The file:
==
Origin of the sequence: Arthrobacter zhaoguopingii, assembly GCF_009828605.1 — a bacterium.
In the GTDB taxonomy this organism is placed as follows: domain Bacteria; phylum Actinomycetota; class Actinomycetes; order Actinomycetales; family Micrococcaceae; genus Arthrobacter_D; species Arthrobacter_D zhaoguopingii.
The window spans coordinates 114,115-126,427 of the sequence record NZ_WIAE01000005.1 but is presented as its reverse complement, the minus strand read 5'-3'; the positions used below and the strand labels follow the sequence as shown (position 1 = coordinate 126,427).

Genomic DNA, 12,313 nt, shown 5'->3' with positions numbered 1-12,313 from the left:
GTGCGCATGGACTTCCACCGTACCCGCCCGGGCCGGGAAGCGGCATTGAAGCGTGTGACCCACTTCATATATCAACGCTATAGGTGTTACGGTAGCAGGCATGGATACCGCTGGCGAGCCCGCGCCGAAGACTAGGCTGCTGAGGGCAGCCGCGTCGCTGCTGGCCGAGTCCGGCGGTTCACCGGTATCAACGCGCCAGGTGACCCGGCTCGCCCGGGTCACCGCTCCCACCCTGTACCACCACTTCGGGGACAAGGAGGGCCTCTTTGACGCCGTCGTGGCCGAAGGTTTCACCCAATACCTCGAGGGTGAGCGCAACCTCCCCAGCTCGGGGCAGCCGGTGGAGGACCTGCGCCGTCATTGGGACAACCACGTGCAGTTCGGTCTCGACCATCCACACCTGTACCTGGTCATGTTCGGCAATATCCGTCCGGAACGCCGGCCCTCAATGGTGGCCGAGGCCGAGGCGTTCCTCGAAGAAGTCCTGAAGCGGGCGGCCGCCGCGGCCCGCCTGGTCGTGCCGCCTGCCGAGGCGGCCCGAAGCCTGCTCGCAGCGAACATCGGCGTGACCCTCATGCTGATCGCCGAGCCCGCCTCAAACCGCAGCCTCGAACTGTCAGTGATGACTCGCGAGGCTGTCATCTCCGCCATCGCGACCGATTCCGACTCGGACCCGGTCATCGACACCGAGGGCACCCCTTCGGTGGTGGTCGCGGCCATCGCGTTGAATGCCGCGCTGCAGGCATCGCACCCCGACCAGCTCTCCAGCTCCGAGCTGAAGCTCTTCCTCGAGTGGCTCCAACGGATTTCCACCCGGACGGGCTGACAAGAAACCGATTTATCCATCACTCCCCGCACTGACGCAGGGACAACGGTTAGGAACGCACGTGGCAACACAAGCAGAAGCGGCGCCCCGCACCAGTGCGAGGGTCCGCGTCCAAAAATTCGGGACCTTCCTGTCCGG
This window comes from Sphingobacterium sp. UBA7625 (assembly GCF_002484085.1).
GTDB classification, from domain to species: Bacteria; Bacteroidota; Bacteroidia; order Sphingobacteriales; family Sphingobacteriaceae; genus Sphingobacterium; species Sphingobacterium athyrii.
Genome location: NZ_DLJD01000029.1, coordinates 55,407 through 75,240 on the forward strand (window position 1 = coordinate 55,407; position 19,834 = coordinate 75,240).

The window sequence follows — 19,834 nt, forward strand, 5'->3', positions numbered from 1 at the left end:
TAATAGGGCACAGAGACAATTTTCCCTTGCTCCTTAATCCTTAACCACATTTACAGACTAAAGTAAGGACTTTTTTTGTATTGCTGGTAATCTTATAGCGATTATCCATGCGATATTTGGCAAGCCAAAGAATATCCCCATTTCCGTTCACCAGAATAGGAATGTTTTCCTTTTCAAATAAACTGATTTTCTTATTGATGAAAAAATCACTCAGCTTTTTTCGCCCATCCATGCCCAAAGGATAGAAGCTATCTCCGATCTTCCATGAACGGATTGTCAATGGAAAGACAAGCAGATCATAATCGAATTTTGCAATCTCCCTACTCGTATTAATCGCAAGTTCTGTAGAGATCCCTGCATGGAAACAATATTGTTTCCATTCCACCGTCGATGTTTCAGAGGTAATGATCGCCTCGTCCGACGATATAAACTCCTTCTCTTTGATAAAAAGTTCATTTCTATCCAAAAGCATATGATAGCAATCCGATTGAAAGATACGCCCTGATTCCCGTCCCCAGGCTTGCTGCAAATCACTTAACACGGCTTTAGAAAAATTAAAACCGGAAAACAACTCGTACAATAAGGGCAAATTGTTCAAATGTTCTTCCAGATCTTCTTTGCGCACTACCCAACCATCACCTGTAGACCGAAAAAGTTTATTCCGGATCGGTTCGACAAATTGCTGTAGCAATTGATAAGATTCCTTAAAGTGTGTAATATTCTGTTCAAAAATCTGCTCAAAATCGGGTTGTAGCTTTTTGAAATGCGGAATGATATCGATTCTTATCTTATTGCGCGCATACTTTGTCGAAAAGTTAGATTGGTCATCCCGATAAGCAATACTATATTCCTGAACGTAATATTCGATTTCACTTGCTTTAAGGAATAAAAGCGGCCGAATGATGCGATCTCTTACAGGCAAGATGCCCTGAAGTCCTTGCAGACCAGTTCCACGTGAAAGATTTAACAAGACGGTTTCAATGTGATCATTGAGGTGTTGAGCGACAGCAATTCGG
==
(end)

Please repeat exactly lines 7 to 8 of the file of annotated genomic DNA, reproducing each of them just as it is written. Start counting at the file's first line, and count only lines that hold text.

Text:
GTDB classification, from domain to species: Bacteria; Bacteroidota; Bacteroidia; order Sphingobacteriales; family Sphingobacteriaceae; genus Sphingobacterium; species Sphingobacterium athyrii.
Genome location: NZ_DLJD01000029.1, coordinates 55,407 through 75,240 on the forward strand (window position 1 = coordinate 55,407; position 19,834 = coordinate 75,240).